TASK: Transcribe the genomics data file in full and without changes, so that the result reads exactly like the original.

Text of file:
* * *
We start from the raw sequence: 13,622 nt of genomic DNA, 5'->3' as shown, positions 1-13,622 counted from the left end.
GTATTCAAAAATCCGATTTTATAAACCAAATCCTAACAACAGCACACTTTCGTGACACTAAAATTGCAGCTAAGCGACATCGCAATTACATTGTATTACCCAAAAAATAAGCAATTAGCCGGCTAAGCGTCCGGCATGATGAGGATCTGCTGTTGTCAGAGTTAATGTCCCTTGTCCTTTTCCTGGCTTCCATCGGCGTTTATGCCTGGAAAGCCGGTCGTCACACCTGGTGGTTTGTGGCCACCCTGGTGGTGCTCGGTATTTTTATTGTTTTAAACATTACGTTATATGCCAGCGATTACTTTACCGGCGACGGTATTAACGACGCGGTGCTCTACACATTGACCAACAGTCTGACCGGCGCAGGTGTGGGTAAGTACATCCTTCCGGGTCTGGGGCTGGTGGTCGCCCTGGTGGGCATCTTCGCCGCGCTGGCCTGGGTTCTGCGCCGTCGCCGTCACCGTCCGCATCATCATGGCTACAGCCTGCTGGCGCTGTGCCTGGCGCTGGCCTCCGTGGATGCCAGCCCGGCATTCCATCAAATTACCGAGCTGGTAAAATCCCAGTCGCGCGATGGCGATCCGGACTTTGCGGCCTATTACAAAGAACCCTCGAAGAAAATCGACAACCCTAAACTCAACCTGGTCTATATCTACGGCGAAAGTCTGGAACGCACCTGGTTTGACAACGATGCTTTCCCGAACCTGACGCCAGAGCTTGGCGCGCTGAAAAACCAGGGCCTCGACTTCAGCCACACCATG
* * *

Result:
We start from the raw sequence: 13,622 nt of genomic DNA, 5'->3' as shown, positions 1-13,622 counted from the left end.
GTATTCAAAAATCCGATTTTATAAACCAAATCCTAACAACAGCACACTTTCGTGACACTAAAATTGCAGCTAAGCGACATCGCAATTACATTGTATTACCCAAAAAATAAGCAATTAGCCGGCTAAGCGTCCGGCATGATGAGGATCTGCTGTTGTCAGAGTTAATGTCCCTTGTCCTTTTCCTGGCTTCCATCGGCGTTTATGCCTGGAAAGCCGGTCGTCACACCTGGTGGTTTGTGGCCACCCTGGTGGTGCTCGGTATTTTTATTGTTTTAAACATTACGTTATATGCCAGCGATTACTTTACCGGCGACGGTATTAACGACGCGGTGCTCTACACATTGACCAACAGTCTGACCGGCGCAGGTGTGGGTAAGTACATCCTTCCGGGTCTGGGGCTGGTGGTCGCCCTGGTGGGCATCTTCGCCGCGCTGGCCTGGGTTCTGCGCCGTCGCCGTCACCGTCCGCATCATCATGGCTACAGCCTGCTGGCGCTGTGCCTGGCGCTGGCCTCCGTGGATGCCAGCCCGGCATTCCATCAAATTACCGAGCTGGTAAAATCCCAGTCGCGCGATGGCGATCCGGACTTTGCGGCCTATTACAAAGAACCCTCGAAGAAAATCGACAACCCTAAACTCAACCTGGTCTATATCTACGGCGAAAGTCTGGAACGCACCTGGTTTGACAACGATGCTTTCCCGAACCTGACGCCAGAGCTTGGCGCGCTGAAAAACCAGGGCCTCGACTTCAGCCACACCATG